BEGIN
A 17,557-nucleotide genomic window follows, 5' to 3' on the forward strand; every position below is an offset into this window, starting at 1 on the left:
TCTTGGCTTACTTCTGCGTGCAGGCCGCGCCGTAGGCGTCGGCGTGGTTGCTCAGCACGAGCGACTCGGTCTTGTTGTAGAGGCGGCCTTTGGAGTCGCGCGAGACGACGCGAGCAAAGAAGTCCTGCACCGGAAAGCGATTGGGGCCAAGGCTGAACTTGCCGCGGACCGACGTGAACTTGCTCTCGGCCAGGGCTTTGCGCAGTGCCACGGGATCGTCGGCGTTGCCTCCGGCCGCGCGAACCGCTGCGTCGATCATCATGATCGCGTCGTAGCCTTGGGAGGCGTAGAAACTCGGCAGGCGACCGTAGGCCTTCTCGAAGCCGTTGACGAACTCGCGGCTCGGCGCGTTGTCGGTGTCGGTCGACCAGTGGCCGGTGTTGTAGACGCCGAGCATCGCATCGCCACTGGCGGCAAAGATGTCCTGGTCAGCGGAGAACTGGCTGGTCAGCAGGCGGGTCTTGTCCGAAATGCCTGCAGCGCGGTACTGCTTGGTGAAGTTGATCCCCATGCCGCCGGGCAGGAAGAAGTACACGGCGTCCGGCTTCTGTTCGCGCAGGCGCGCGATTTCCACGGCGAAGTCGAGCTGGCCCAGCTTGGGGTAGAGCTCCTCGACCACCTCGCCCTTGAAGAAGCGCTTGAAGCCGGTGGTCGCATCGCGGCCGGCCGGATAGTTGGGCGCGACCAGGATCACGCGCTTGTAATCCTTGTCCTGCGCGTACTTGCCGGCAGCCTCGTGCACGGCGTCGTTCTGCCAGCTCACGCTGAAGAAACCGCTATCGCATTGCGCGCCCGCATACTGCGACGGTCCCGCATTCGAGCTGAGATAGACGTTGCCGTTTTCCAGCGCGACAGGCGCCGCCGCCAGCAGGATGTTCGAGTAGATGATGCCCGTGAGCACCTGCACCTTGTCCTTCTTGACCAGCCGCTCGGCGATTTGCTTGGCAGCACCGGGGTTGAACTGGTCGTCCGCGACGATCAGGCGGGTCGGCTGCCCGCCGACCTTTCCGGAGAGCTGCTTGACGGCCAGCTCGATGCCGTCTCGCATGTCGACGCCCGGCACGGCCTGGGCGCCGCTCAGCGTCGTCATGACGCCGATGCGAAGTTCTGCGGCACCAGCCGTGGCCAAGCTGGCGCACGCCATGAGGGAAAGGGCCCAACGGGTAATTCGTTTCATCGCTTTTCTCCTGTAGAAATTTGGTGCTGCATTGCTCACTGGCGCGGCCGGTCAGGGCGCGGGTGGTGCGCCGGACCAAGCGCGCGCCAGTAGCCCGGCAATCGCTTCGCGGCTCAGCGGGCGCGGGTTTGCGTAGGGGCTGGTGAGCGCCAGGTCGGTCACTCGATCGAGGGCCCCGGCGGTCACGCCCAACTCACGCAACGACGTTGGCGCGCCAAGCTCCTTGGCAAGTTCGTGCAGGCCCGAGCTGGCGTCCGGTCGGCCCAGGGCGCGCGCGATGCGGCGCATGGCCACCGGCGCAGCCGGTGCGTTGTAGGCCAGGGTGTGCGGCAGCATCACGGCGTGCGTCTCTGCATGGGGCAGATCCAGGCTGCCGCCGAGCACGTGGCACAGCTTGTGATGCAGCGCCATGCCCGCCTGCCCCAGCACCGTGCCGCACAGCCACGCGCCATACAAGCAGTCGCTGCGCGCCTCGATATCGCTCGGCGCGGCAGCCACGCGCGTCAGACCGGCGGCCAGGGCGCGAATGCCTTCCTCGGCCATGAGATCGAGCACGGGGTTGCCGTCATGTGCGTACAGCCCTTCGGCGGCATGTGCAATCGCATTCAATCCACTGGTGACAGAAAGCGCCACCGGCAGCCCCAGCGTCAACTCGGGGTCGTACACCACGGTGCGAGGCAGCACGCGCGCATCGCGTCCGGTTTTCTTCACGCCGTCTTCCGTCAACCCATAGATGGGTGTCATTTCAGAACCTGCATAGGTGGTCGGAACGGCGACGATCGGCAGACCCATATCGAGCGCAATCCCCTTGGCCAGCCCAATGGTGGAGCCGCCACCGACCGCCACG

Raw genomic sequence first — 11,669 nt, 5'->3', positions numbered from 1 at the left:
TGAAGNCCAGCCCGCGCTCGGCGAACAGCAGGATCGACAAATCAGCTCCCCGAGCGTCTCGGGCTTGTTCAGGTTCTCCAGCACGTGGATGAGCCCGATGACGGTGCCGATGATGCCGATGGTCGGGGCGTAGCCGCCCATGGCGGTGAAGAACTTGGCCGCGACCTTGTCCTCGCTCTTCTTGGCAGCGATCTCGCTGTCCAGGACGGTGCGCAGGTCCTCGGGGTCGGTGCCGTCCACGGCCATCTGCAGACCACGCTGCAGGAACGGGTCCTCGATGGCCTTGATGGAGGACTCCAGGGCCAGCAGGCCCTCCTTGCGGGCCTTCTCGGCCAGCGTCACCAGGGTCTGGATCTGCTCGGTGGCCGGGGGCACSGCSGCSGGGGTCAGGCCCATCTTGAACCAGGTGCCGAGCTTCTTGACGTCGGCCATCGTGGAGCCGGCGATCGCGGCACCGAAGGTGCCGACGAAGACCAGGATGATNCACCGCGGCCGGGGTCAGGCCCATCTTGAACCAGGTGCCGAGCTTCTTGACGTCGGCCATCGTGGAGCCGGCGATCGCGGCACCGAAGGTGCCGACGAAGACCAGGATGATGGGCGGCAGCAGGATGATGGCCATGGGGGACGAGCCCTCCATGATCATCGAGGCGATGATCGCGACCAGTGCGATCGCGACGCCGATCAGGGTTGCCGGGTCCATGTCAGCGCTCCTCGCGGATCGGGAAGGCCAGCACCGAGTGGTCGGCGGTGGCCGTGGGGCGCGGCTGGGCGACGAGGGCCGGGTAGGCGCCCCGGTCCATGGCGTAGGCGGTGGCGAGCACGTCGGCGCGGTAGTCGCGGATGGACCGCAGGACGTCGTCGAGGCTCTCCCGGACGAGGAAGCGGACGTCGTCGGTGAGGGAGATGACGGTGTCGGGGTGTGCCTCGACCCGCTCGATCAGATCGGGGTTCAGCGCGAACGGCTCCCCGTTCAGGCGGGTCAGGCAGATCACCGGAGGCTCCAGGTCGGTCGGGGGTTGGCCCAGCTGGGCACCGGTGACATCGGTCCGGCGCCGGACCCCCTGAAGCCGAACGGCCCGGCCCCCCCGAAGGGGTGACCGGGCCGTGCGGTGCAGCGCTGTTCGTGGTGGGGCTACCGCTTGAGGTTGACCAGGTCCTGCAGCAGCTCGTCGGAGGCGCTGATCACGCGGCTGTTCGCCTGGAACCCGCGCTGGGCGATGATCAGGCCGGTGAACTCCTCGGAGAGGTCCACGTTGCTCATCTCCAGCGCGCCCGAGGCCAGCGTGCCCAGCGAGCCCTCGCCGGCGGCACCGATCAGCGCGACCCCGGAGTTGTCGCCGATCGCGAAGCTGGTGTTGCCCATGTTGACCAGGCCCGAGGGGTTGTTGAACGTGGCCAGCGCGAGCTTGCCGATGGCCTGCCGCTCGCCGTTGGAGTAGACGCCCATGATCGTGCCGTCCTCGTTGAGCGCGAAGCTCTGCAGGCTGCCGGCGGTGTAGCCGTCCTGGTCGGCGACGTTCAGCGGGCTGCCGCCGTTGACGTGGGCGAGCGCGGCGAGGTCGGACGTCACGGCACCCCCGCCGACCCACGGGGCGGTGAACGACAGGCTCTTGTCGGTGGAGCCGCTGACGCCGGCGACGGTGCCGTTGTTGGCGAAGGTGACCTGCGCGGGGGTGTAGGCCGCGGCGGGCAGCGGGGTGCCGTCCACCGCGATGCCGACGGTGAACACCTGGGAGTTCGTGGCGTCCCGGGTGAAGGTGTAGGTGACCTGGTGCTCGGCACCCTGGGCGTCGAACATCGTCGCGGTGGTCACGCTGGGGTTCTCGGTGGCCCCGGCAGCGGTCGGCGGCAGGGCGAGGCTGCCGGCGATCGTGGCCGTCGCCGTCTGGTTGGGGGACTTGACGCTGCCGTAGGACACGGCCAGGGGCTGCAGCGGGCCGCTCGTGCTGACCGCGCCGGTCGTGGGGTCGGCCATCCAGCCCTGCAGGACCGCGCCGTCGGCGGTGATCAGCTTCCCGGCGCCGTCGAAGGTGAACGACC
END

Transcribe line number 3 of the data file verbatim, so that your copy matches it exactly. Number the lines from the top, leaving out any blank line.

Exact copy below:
Raw genomic sequence first — 11,669 nt, 5'->3', positions numbered from 1 at the left: